For so long synonymous with horned helmets, longships and pillaging, the Vikings are a fascinating enigma of history – a mixture of myth, fact and legend whose portrayal in popular culture belies their rich, complex tradition.
Originating from Scandinavia, the Vikings were seafarers who raided, traded and settled across medieval Europe from the 8th to 11th centuries. Due to a focus on oral tradition and mythology, later chronicled in Norse Sagas like Saxo Grammaticus’s ‘Gesta Danorum’, the true history of the Vikings has been lost to time. Instead, our understanding of the Viking culture comes predominantly from archaeology and other historical sources.
It is often said that history is written by the victors, yet, in the case of the Vikings, their history has arguably been misrepresented by the surviving accounts of their enemies, who recorded the alleged barbarity of the Vikings for posterity. The earliest such account, as detailed in the ‘Anglo-Saxon Chronicle’, is the raid on Lindisfarne in 793 – the historical event considered by scholars as the beginning of the Viking Age, as well as the inciting incident of the History Channel’s historical drama ‘Vikings’.
Following the story of legendary Viking ruler Ragnar Lothbrok (played by Travis Fimmel) and his family, ‘Vikings’ embraces the complex and often contradictory mythology of the medieval Norse people. It’s the perfect template for a TV drama – a semi-historical setting that allows enough wiggle-room for further creative expression and one used to great effect by showrunner Michael Hirst.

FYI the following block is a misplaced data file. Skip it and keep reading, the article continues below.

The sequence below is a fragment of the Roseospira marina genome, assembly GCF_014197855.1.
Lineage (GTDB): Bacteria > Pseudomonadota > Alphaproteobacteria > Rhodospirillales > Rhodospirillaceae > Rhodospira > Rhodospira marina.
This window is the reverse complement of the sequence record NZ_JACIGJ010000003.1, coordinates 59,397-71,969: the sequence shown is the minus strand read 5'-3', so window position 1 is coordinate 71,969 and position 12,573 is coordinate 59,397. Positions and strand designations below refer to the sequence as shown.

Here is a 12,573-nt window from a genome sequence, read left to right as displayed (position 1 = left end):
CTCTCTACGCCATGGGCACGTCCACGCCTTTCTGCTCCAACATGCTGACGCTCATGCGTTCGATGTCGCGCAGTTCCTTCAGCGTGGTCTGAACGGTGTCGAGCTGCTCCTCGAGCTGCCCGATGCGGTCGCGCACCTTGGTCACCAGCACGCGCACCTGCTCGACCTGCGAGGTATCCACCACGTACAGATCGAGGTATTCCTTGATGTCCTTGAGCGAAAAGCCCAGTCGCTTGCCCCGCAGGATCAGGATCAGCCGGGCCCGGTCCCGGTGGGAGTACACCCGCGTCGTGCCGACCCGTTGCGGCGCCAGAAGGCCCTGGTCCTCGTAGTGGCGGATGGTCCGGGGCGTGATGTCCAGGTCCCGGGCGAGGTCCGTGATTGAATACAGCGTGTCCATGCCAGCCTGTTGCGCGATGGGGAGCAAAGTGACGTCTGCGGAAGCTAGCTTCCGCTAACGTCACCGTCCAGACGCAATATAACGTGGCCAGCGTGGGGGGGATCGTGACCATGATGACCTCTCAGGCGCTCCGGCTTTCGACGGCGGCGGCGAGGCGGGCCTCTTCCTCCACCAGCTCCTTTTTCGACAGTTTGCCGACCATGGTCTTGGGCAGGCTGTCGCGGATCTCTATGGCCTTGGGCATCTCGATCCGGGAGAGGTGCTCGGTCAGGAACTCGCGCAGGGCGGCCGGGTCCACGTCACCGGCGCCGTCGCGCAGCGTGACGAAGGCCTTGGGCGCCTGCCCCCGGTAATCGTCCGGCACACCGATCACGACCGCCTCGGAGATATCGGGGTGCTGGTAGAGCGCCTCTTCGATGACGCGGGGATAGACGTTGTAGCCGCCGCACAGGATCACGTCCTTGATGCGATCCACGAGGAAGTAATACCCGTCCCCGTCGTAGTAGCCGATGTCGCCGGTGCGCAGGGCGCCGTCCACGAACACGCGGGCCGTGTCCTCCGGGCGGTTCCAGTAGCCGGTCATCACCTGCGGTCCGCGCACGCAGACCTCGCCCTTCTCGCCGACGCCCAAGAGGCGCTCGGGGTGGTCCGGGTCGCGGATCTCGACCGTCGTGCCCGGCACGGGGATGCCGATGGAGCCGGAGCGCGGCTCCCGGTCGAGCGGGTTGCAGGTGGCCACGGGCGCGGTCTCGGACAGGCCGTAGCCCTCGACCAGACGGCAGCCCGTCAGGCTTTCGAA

As with his work on the ‘Elizabeth’ films and TV show ‘The Tudors’, it’s fair to say Hirst and the History Channel have been fairly liberal in some aspects of their depiction of the Viking Age, which seems entirely appropriate for a series centred around a legendary figure whose very existence is the source of ongoing debate.
Whilst the character of Ragnar features extensively in some of the most notable Norse sagas, it remains unclear to historians whether he was a distinct historical figure or simply the conflation of the deeds of lesser-known Viking heroes into a singular entity. He is rumoured to have fathered many of the other great Viking heroes, including Ivar the Boneless and Björn Ironside, both of whom feature in ‘Vikings’ and are considered legitimate historical figures.
Such is Ragnar’s legend that at least two differing accounts remain of his death – both suitably gruesome for the man considered the scourge of England and France. He is said to have been thrown into a pit of snakes by the King of Northumbria or, alternatively, to have died from the wounds he sustained in his raid on Paris. Ragnar is also said to have married three times, to the shieldmaiden Lagertha, Aslaug and the noblewoman Þóra Borgarhjortr, themselves the subject of much historical debate and the former two of whom also appear in ‘Vikings’.
Like many of the great heroes that dictate the story of human history, Ragnar is a larger-than-life figure of immense cultural and historical significance. In this way, he’s representative of the entirety of Viking culture itself – a richly-drawn relict of a bygone age who is as contradictory as he is complex. Regardless of the direction in which ‘Vikings’ takes the character of Ragnar and how it decides his ultimate fate, it’s safe to say the show understands the beguiling nature of both history and myth and the intriguing way in which they intersect.
Vikings Season 4 Part 1 is out now on Blu-ray & DVD